Date   
Re: More paddles and keys ...

Eric KE6US
 

Clean, elegantly simple.

I love bugs most, but there's just nothing like a simple heavy straight key.

Eric KE6US

On 11/30/2019 7:19 AM, Bill Allen wrote:
>From 1979 when I still worked on the bench . . .

Re: Multiband QCX

Martin DK3UW
 

Hi Folks,

thanks for the many good hints.

So the final concept is not yet clear and I am not the technical brain behind it. As a start I ordered a QCX 40 and BPFand LPF for 5 bands.

As a first step I then will be busy competing the QCX without the obligation to wind toroids but there will be some waiting for the filters.

Change band via CAT ? I have a laptop but now idea on what has to happen between the QCX and the laptop. I use Swisslog and N1MM as softwares.

I thing easyest will be to use the 1 Mhz steps.

Axel, any doc in German would be fine

73s
Martin
DK3UW

Re: QCX 20 off frequency

Priyasloka Arya
 

N


On Sat, 30 Nov 2019, 02:16 George Korper, <georgekorper@...> wrote:
Hi All,
I just assembled a second QCX 20. The first unit is working well and made contacts,etc.
The second unit transmits 2 KHZ up the band  and likewise receives 2 KHZ
down the band. I have checked for solder joints, etc. and the receiver works but
the second stage of alignment is not working well. This unit has the 1.01 firmware.
Need help before I troubleshoot without narrowing this down.
Thanks,
George

Re: QCX-40 Power Out w/o Tuner and With

jim
 

Attached article from QEX

Jim

On Saturday, November 30, 2019, 4:22:36 PM UTC, Chuck Carpenter <w5usj@...> wrote:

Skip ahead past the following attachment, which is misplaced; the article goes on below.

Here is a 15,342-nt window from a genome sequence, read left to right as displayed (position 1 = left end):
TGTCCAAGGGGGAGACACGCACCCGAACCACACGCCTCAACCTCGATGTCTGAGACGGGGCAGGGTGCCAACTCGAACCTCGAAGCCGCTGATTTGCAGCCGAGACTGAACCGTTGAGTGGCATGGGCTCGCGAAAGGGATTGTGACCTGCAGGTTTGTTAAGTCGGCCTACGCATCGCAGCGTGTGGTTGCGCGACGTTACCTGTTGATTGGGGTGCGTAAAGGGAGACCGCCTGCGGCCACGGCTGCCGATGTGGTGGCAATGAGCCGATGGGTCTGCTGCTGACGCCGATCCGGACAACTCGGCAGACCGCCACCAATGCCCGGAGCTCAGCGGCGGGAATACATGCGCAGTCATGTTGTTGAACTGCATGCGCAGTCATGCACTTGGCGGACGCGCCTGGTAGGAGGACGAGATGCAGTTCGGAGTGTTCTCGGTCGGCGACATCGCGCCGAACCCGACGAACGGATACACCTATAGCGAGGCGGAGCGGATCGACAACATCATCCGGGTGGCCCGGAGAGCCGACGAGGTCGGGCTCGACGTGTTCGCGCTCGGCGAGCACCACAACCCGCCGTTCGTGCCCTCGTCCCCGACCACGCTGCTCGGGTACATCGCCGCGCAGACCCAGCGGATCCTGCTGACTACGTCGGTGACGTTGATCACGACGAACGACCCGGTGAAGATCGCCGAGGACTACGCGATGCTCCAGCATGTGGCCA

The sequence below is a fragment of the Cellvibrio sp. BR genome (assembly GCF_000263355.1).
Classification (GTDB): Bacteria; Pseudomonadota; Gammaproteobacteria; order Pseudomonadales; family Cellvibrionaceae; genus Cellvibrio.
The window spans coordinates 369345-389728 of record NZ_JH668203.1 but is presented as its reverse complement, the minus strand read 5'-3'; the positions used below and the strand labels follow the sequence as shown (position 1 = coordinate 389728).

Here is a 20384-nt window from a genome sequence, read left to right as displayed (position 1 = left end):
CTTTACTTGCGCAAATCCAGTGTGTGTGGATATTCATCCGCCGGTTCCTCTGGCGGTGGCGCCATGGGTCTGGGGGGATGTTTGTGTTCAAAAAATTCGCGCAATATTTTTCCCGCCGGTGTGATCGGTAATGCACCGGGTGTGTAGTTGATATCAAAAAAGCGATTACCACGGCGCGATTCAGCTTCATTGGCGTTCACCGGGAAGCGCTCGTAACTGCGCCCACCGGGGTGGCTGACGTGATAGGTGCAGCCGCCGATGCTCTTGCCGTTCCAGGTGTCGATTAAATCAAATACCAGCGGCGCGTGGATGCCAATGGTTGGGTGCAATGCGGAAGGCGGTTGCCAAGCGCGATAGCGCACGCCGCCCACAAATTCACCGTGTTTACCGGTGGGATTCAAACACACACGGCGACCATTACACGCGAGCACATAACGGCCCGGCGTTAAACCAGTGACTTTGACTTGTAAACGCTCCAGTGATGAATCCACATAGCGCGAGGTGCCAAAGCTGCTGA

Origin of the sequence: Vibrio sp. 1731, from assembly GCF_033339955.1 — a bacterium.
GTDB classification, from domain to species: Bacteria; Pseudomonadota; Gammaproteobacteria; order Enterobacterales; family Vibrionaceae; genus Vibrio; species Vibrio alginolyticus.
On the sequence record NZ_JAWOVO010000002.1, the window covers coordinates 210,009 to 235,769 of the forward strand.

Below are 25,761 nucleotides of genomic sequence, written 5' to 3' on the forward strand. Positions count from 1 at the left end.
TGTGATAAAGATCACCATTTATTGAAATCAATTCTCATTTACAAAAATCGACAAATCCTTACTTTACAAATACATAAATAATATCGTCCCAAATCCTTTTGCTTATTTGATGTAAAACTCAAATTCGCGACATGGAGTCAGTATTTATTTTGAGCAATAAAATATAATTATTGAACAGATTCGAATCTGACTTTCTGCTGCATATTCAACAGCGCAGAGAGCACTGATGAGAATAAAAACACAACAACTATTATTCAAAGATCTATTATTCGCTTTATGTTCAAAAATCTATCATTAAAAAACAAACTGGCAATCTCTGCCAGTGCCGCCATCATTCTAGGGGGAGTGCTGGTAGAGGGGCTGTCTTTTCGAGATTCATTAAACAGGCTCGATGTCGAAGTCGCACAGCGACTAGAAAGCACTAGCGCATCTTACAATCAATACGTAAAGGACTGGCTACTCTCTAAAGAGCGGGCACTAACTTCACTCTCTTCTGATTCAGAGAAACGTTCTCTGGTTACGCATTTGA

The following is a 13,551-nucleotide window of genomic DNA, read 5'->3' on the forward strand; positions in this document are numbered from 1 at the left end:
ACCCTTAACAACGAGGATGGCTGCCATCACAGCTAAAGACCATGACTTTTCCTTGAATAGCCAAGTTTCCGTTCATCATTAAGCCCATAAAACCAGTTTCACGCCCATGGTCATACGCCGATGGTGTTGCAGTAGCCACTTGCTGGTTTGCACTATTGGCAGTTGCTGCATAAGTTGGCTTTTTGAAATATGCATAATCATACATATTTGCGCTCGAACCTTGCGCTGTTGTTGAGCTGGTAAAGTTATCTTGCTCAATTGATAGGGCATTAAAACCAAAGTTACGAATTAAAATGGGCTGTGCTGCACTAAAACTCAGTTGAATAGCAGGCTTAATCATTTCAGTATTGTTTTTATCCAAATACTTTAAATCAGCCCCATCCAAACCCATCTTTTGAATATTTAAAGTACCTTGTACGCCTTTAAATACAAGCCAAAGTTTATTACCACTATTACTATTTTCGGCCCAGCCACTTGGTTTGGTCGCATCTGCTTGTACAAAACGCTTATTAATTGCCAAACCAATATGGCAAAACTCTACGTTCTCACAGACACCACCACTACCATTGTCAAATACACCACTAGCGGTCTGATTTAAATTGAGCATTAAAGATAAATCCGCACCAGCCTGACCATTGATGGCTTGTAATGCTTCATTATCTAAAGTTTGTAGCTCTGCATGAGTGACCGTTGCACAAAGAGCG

Geoff,

Frank did a couple of other versions and settled on the one in QEX.  The uses the MFJ-259 as a signal source and either SWR or RL as the measurement value. I'm sorry, I can't find the copy I had from QEX

His Precision load box is a sequence of 1% resistors from 1.5 Ohms to 3.3 k Ohms.

The very short version:

The basic procedure is to select a load value say 100 Ohms.  Adjust the tuner for a match of 1.1 : 1 or better.  Switch to the next higher value resistor, 200 Ohms, and read RL.  Switch to previous lower resistor value, 50 Ohms, and read RL.  Then plug the two RL values into an equation.

Lest = ((RL1 + RL2) / 4) -4.77

I use this one as it's the easiest to work with.

You can also use values of SWR and Rho with other equations for the calculations.

Lest dB =  5log(S1+1)(S2+1) / 9(S1–1)(S2–1) (SWR

Lest dB = –5log(9|r1||r2|)

SWR = 1+|r| / 1 – |r|

|r| = SWR-1 / SWR + 1

RL = –20log(|r|)

rho = sqrt[(50-RL)2 + (XL)2 / ((50+RL)2 + (XL)2)]


I should have other info and  a schematic of the precision load box in archives someplace.  I can send a copy via eMail if that's OK.

If you have other instruments with greater accuracy and precision to make the measurements of SWR, RL and Rho, your calculations will be more precise.

Also, for my own amazement, I wrote a little utility in Small Basic to do the calculations.  Small Basic is intensely verbose but it fits nicely with my level of programming skill
I'll share if you'd like...8^)

Have Fun...!
--

Chuck, W5USJ (ex K2OFN)
EM22cv, Rains Co., Texas

Re: QCX 20 off frequency

N3MNT
 

The alignment section on page 100 says the 27MHz crystals can vary slightly and the menu item is provided to correct for the variances.

Re: #qcx CAT control #qcx

jjpurdum
 

No, I realize that. Programming is very much a personal endeavor and much of my predilection comes from teaching this stuff while I was at Purdue. You would not believe the variance you see in coding style even when the assignment is the same for all of the students. The best I could do was point out the options.

Jack, W8TEE

On Saturday, November 30, 2019, 11:52:51 AM EST, Roger Hill <rhill@...> wrote:


Cheers Jack. Not grumbling at all...to each his own.

Roger

On 30 Nov 2019, at 16:50, "jjpurdum via Groups.Io" <yahoo.com@groups.io target=_blank>jjpurdum=yahoo.com@groups.io> wrote: